(AP) -- Democrats in Congress are trying to counter another Supreme Court decision on employment discrimination, this time taking aim at a ruling that makes it harder for older workers to prove age bias.
A measure introduced Tuesday would effectively reverse a 5-4 decision from earlier this year that said workers must show age was the decisive factor in a demotion or layoff.
Previously, older workers had to show that age was just one factor in the employment decision. Critics of the ruling by the court's conservative majority say it means older workers now face a higher burden of proving their claim than those alleging race, sex, national origin or religious discrimination.
"This extremely high burden radically undermines older workers' ability to hold employers accountable," said Iowa Sen. Tom Harkin, chairman of the Senate Health, Education, Labor and Pensions Committee.
Harkin introduced the bill at a news conference joined by Jack Gross, the losing plaintiff in the Supreme Court case. Harkin said the timing of the court's decision in Gross v. FBL Financial is even more troubling considering unemployment figures for workers 55 and older are at an all-time high.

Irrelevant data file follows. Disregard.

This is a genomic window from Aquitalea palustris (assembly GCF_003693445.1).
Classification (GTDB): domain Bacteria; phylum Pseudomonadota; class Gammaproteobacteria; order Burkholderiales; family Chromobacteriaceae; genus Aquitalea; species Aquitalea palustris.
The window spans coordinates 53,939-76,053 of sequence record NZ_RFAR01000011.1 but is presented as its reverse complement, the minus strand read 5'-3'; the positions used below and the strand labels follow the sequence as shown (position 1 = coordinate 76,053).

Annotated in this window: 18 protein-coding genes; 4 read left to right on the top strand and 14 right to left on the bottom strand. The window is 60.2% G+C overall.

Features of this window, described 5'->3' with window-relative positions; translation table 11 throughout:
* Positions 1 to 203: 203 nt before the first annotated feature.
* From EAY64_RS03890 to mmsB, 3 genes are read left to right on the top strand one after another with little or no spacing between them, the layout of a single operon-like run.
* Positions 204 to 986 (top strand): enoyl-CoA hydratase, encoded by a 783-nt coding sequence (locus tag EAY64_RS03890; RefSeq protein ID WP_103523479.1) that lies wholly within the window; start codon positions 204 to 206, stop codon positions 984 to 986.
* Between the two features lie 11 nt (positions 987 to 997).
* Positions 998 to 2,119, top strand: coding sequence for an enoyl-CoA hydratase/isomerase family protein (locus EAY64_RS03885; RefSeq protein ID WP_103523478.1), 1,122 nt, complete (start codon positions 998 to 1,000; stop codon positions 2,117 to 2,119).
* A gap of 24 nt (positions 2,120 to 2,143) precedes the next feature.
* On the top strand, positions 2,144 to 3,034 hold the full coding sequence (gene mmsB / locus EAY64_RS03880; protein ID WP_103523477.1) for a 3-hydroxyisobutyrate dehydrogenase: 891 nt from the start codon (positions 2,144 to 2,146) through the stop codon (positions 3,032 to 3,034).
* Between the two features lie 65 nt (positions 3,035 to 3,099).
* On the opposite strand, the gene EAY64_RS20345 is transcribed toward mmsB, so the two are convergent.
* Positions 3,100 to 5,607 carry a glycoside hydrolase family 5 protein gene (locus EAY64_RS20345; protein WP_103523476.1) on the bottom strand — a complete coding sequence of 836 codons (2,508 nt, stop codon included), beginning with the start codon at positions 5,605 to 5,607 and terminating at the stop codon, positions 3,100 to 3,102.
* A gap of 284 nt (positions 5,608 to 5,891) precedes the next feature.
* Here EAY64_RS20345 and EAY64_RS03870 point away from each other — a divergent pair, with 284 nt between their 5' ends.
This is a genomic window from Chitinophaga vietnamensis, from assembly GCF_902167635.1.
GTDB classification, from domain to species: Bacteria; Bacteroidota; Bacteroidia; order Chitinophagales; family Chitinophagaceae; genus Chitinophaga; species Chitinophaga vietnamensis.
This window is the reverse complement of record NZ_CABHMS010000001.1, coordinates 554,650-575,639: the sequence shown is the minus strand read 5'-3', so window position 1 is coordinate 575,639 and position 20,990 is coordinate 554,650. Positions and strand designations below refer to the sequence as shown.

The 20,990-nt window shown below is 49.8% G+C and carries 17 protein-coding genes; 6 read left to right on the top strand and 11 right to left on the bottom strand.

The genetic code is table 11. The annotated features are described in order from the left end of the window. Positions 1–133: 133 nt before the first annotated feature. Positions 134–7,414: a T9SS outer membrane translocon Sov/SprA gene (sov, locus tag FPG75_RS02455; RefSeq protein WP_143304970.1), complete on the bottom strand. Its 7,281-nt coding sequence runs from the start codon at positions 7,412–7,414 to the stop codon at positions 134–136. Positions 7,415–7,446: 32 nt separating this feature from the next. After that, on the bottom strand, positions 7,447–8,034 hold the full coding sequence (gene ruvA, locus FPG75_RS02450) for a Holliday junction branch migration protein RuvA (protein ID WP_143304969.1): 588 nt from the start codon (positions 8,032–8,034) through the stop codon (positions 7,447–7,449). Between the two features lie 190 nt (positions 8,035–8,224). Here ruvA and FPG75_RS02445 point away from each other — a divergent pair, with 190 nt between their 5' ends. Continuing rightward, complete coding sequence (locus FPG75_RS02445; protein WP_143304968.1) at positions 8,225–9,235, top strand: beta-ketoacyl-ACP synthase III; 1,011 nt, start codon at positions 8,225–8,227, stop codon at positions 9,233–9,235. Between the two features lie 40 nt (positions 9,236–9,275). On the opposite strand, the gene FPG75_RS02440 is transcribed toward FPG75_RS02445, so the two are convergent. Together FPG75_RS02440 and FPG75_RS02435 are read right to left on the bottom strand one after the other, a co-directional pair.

Judiciary Committee chairman Patrick Leahy, D-Vt., said the court's decision is already having a "ripple effect" in lower courts interpreting other anti-discrimination laws.
In response to another high court ruling earlier this year, Congress passed a bill that gives workers more time to take their pay discrimination cases to court. The Lilly Ledbetter Fair Pay Act - the first measure that President Barack Obama signed into law - countered a 2007 Supreme Court decision that said workers had only 180 days to file pay-discrimination lawsuits.
"The same Supreme Court responsible for the backward ruling against Lilly Ledbetter has now thrown another legal barrier in front of hardworking older Americans," said California Rep. George Miller, chairman of the House Education and Labor Committee.
The age discrimination measure also has the strong backing of the AARP.
"We're also talking about fairness, plain and simple," said AARP executive vice president Nancy LeaMond. "We should be making it harder for employers to discriminate against workers, not easier."
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